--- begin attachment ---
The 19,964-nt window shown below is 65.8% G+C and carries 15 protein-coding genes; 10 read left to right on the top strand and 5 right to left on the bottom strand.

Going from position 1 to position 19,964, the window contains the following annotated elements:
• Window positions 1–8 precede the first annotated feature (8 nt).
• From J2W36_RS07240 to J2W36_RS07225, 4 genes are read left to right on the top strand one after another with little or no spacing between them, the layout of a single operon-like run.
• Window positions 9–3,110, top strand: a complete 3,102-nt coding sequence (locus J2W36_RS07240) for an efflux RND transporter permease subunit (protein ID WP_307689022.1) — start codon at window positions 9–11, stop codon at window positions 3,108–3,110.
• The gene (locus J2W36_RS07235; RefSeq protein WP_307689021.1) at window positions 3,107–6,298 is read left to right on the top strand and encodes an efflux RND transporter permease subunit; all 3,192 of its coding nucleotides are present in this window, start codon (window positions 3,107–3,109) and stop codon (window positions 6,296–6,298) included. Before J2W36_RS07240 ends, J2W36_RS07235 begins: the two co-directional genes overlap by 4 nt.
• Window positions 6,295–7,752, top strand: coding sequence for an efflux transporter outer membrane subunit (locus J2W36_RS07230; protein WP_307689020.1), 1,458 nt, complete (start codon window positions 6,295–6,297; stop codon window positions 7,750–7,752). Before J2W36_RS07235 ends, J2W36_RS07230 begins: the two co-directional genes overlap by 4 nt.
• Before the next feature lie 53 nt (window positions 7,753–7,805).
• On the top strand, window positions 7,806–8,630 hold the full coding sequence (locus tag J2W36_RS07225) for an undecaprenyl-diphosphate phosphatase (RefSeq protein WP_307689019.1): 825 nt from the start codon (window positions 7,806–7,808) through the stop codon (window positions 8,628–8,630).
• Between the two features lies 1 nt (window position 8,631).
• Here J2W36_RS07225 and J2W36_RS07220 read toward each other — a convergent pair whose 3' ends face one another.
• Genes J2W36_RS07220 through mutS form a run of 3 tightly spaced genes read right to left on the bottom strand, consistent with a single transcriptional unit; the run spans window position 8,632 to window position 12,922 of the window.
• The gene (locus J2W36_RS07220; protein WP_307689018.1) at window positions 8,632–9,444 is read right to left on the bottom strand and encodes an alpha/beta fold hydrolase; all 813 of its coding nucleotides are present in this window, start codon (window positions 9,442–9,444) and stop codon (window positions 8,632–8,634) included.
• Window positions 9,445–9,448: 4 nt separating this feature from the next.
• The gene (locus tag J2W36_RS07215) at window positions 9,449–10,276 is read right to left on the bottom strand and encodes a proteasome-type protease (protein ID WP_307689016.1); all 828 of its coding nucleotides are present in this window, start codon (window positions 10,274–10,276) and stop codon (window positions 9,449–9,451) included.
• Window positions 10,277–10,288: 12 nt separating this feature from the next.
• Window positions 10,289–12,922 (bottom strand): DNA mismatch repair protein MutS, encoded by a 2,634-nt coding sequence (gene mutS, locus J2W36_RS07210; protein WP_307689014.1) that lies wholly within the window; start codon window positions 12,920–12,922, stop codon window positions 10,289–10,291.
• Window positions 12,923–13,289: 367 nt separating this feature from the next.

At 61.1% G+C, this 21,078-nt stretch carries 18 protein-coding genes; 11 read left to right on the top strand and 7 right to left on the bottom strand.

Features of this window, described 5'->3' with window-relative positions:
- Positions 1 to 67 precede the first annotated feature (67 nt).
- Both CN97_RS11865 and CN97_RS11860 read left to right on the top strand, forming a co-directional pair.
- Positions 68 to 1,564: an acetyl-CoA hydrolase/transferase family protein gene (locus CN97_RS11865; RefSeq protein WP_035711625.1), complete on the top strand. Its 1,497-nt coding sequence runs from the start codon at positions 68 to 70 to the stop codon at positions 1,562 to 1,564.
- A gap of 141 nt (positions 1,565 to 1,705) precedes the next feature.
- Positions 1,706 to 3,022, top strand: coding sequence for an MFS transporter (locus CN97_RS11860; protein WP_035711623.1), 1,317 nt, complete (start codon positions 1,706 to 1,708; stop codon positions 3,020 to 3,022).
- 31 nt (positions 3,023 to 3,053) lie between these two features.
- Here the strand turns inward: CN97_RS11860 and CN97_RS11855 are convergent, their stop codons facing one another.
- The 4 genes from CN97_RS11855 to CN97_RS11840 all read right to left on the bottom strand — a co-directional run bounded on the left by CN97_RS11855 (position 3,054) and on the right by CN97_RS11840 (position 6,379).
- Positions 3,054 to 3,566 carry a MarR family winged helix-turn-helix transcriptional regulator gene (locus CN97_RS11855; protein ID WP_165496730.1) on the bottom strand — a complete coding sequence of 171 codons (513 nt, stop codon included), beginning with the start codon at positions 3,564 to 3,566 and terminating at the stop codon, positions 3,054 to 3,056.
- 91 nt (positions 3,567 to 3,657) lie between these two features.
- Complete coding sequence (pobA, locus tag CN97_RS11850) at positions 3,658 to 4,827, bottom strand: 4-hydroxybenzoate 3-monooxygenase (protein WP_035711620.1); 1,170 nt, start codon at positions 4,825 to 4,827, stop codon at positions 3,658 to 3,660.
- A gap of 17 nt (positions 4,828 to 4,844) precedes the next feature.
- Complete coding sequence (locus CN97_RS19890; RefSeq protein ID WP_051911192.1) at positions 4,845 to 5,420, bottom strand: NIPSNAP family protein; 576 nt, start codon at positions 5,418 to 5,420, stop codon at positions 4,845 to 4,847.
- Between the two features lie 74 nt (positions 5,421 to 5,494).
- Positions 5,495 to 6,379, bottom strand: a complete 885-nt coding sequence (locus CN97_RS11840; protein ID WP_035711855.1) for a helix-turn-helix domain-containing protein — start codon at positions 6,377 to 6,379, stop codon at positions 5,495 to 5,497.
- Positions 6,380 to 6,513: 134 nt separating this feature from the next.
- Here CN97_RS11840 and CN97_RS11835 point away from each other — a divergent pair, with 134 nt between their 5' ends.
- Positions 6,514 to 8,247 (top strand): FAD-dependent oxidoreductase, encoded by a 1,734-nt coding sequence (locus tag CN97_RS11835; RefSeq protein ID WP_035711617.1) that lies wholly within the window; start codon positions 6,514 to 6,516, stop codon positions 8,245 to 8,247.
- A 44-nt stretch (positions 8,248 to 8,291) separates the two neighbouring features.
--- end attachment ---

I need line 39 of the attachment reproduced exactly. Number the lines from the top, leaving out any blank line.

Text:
- A 44-nt stretch (positions 8,248 to 8,291) separates the two neighbouring features.